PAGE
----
Diagnostic pitfalls in tibial adamantinoma: two cases with a clinicopathological review

Mehala Tharmabala, Vijayananda Kandapur, Jenna-Lynn Senger, Rani Kanthan
Clinics and Practice 2011 September 28, 1 (4): e138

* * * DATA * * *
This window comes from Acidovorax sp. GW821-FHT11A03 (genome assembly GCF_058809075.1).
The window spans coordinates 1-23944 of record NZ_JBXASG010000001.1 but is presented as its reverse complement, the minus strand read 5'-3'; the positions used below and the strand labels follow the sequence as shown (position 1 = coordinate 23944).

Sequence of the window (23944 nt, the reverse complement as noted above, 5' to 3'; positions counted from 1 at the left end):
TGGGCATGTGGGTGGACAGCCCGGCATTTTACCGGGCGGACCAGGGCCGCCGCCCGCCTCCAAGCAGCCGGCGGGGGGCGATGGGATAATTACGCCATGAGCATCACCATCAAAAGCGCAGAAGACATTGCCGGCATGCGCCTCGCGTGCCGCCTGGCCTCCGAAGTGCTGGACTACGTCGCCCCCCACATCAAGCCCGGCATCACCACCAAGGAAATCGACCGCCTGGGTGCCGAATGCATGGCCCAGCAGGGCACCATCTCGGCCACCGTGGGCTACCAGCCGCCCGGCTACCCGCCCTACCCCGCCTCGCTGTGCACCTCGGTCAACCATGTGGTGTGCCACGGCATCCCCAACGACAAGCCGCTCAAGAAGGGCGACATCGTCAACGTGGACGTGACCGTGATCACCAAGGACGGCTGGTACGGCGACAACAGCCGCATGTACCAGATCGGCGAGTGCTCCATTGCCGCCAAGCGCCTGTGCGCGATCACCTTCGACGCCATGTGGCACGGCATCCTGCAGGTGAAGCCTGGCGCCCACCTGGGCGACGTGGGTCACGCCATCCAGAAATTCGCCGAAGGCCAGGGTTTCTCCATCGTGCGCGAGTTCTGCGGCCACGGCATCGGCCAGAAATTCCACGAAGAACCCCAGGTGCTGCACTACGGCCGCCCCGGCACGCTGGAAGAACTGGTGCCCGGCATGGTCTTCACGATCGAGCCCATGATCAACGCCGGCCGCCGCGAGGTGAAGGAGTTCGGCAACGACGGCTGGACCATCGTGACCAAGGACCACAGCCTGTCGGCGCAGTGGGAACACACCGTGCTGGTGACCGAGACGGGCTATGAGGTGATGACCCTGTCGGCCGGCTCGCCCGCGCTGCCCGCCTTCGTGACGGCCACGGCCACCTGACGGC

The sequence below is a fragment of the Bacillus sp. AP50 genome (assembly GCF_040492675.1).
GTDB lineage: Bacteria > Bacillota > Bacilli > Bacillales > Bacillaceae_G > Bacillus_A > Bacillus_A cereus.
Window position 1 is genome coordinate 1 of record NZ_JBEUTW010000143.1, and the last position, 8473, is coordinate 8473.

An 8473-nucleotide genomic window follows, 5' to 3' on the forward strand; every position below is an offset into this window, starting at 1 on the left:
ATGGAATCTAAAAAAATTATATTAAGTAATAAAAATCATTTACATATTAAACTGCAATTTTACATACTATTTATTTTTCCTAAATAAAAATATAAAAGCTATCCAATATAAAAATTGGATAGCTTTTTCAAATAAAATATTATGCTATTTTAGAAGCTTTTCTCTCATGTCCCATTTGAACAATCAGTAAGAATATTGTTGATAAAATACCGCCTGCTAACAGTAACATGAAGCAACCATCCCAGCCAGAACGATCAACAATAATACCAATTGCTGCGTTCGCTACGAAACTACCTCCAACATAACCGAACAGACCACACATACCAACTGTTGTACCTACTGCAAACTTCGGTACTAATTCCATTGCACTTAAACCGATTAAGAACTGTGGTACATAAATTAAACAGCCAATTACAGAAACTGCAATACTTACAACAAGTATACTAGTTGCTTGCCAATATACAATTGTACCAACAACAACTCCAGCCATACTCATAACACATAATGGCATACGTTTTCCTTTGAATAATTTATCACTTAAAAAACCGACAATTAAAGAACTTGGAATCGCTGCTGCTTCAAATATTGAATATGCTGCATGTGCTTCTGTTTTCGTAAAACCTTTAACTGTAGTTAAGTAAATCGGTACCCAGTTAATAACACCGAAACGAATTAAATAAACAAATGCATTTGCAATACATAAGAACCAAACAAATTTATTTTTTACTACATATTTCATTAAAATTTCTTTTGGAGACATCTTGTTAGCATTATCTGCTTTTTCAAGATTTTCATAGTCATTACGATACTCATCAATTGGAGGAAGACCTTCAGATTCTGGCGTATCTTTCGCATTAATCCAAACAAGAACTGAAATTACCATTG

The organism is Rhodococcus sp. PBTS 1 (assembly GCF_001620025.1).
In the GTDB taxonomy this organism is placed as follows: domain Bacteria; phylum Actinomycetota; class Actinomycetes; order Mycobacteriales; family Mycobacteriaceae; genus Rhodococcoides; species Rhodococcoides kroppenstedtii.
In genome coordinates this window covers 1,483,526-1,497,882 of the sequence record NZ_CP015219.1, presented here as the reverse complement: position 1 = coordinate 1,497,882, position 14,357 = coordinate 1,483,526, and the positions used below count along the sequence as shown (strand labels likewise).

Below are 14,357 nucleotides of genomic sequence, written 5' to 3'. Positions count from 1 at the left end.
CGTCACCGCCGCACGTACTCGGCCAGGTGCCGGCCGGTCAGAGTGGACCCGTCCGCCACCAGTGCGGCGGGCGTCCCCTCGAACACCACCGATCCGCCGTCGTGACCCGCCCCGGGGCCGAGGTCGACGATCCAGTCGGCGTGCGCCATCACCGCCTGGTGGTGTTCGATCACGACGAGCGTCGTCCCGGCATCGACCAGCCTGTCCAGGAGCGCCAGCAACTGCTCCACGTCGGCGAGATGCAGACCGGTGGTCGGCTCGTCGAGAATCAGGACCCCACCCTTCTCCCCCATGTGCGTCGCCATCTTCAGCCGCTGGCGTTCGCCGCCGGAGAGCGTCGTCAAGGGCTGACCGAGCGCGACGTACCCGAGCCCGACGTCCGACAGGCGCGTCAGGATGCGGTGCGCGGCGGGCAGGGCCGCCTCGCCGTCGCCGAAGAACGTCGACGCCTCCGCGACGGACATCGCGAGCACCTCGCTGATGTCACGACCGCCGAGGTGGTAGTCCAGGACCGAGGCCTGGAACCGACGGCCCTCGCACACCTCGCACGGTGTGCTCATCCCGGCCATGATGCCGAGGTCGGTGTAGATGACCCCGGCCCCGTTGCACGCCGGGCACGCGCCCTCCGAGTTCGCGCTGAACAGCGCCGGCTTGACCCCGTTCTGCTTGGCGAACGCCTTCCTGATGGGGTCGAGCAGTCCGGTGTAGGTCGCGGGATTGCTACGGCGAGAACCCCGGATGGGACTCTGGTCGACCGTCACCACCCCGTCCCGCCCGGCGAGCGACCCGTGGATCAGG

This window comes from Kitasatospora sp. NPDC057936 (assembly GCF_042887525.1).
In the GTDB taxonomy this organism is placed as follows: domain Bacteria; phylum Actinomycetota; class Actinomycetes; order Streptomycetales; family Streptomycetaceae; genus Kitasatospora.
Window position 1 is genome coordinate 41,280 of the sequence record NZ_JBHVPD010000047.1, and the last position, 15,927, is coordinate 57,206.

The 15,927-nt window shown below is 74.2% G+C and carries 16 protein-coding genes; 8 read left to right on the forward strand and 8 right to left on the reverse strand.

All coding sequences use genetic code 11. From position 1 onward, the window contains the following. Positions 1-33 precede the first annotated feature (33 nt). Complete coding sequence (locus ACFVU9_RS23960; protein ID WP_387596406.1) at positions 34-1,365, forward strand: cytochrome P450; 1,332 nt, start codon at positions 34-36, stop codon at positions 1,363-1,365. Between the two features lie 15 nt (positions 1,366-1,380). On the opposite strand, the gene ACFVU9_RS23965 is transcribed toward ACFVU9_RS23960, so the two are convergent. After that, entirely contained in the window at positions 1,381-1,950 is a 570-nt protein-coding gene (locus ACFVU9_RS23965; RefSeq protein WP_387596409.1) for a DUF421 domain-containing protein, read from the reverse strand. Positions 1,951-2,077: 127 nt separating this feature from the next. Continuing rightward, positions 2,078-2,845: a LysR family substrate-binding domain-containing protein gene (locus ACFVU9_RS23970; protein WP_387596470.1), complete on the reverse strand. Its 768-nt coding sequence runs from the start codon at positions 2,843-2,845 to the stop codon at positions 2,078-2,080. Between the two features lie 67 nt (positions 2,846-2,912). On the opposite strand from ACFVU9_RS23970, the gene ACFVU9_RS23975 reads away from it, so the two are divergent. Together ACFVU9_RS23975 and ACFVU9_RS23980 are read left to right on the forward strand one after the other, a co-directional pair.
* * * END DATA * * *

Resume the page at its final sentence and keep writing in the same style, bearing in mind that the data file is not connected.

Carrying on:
Adamantinoma is a rare primary bone tumor that commonly arises in the jaw and has also been described in the appendicular skeleton such as the tibia. We report 2 cases of tibial adamantinomas that were originally misdiagnosed; one as fibrous dysplasia of the tibia and the other as a cutaneous eccrine carcinoma in a groin mass, which was metastatic adamantinoma to the inguinal lymph nodes. Such metastatic adamantinoma to the groin lymph nodes is extremely rare. The clinical and pathological data with a review of the available literature on inguinal lymph node metastases from primary tibial adamantinoma are reported. Increased clinical awareness and accurate recognition of such uncommon patterns of inguinal nodal metastases are imperative for appropriate planning of therapeutic strategies and risk management in these patients.

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